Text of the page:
Server Virtualization in Action: A View From the Trenches Page 3

By Amy Newman (Send Email)
Posted Dec 30, 2009


Deploying Server Appliances

Related to dedicated virtual servers are server appliances. Server appliances are open source (usually) VMs created for a specific function. They are downloadable VM images that serve as web database servers, blog servers, content management system application servers, and even file and print servers, to name a few. They are designed to be smaller and to perform a singular function, which makes them perfect candidates for projects that would otherwise require a physical system that would likely be underutilized.

Server Appliances are ready to use as soon as they’re downloaded, unzipped, and opened in your virtualization software console.

Table 9-4 lists some sites from where you can download server appliances.

Note: Server Appliances must be subjected to the same rigorous security sweeps and pruning as other servers. Don’t trust them just because they are prepackaged.

Adjusting and Tuning Virtual Servers

The next item of business you’ll need to tackle for your dedicated VMs is adjusting and tuning. You’ll need to do this after the system has been up and running for a few weeks so that you’ll have a feel for baseline performance. You need to monitor performance with a performance-monitoring tool such as Orca (http://www.orcaware.com/orca).

Tools like Orca give you a continuous (hourly, daily, monthly, quarterly, and yearly) view into system performance. Not only can you keep an eye on performance peaks and valleys, you can also determine the best times for backups and maintenance. You’ll also know when to add more RAM, more disk, more CPU, or even another VM to share the load.

So how do you tune a VM? The answer is, “almost the same as a physical machine.”

RAM

Adding RAM can be the easiest way to boost performance in physical and virtual systems. Your host system must have sufficient RAM for itself plus enough to run each guest efficiently and have room for growth. Often, but not always, adding more RAM can refresh sluggish systems. RAM is a cheap commodity and it has the highest performance boost per dollar of any performance enhancing adjustment. However, RAM is not always the culprit, as Chapter 12, “Form-Factor Choices and Their Implications,” will discuss, and adding RAM without knowing the root cause could have little impact.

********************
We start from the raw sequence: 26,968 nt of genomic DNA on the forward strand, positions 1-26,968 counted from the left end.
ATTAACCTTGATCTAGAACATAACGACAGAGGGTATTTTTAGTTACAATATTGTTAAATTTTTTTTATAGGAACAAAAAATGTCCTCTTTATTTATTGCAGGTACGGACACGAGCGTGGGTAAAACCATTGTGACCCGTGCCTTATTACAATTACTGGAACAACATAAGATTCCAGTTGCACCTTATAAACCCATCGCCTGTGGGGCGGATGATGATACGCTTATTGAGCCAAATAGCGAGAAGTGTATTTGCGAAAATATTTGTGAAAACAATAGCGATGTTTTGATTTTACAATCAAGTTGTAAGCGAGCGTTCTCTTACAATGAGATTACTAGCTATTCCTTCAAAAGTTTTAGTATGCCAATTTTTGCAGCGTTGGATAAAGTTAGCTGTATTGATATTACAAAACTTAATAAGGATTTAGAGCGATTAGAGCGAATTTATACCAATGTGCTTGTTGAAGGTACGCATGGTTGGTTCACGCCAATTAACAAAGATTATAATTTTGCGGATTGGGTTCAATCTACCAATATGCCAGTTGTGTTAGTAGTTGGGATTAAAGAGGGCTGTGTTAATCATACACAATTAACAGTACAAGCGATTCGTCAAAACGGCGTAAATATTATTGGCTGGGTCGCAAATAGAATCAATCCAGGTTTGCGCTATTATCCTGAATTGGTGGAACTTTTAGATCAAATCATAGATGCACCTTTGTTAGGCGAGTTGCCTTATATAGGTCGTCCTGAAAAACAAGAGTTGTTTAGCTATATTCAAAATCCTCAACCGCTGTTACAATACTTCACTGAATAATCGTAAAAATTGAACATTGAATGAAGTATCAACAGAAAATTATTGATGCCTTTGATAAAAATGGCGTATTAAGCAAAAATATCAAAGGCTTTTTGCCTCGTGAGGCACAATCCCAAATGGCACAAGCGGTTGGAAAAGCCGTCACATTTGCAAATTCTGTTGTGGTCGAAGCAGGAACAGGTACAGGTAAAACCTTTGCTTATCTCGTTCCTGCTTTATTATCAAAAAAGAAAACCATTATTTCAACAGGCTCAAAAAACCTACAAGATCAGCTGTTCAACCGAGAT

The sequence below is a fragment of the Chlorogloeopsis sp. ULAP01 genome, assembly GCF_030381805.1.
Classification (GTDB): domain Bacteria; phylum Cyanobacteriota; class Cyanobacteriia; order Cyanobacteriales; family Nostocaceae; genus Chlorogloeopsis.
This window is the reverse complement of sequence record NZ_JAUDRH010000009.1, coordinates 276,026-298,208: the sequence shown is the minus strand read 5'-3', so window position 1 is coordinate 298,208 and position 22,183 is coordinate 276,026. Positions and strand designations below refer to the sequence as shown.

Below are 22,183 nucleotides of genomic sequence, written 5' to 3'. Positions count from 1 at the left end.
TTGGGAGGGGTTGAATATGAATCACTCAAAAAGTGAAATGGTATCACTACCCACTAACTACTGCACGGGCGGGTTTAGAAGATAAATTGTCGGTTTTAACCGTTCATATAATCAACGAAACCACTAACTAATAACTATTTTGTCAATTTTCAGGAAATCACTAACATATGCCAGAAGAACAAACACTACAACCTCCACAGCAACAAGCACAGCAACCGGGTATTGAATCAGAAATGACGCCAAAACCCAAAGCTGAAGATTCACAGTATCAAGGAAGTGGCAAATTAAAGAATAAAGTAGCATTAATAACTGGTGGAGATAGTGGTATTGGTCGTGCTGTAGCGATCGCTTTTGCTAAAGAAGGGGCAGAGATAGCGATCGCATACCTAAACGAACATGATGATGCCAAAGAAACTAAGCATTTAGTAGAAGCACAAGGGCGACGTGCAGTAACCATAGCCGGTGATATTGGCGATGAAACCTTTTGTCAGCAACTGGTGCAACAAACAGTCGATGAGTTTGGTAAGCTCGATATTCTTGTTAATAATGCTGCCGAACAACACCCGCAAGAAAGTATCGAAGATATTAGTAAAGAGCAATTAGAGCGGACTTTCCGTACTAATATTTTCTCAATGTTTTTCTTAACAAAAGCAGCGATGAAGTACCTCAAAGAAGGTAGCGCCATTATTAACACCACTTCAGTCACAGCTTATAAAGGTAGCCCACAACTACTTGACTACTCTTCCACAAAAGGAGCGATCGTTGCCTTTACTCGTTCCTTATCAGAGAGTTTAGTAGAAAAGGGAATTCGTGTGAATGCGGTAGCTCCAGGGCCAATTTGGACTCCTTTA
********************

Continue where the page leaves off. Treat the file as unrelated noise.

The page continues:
Virtual Machine Add-ons or Tools

Adding your chosen platform’s VM tools is often ignored as a performance- increasing tweak. After installation, even before patching or updating, you should install the VM tools. Your overall experience with the VM’s performance will increase.

Drivers in these tools and add-ons boost and optimize video performance, as well as enhance mouse performance and transitions between host and guest, and deliver time synchronization improvements between host and guest.

Virtual Disks

Virtual drive configuration is also important. Stick with fixed-size virtual disks. Dynamic disks are nice to have, but you take a performance hit when using them. You can always add more disk space by creating another virtual drive for your VM.

Table 9-4  Websites Offering Downloadable Server Appliances.

SITE NAME

URL

DESCRIPTION

Jumpbox

http://www.jumpbox.net

Open source server appliances

ThoughtPolice

http://www.thoughtpolice.co.uk

VMware images of popular open source systems

VirtualAppliances

http://www.virtualappliances.net

Offering specialized open source server solutions

VMware

http://www.vmware.com/appliances

VMware and community server appliances

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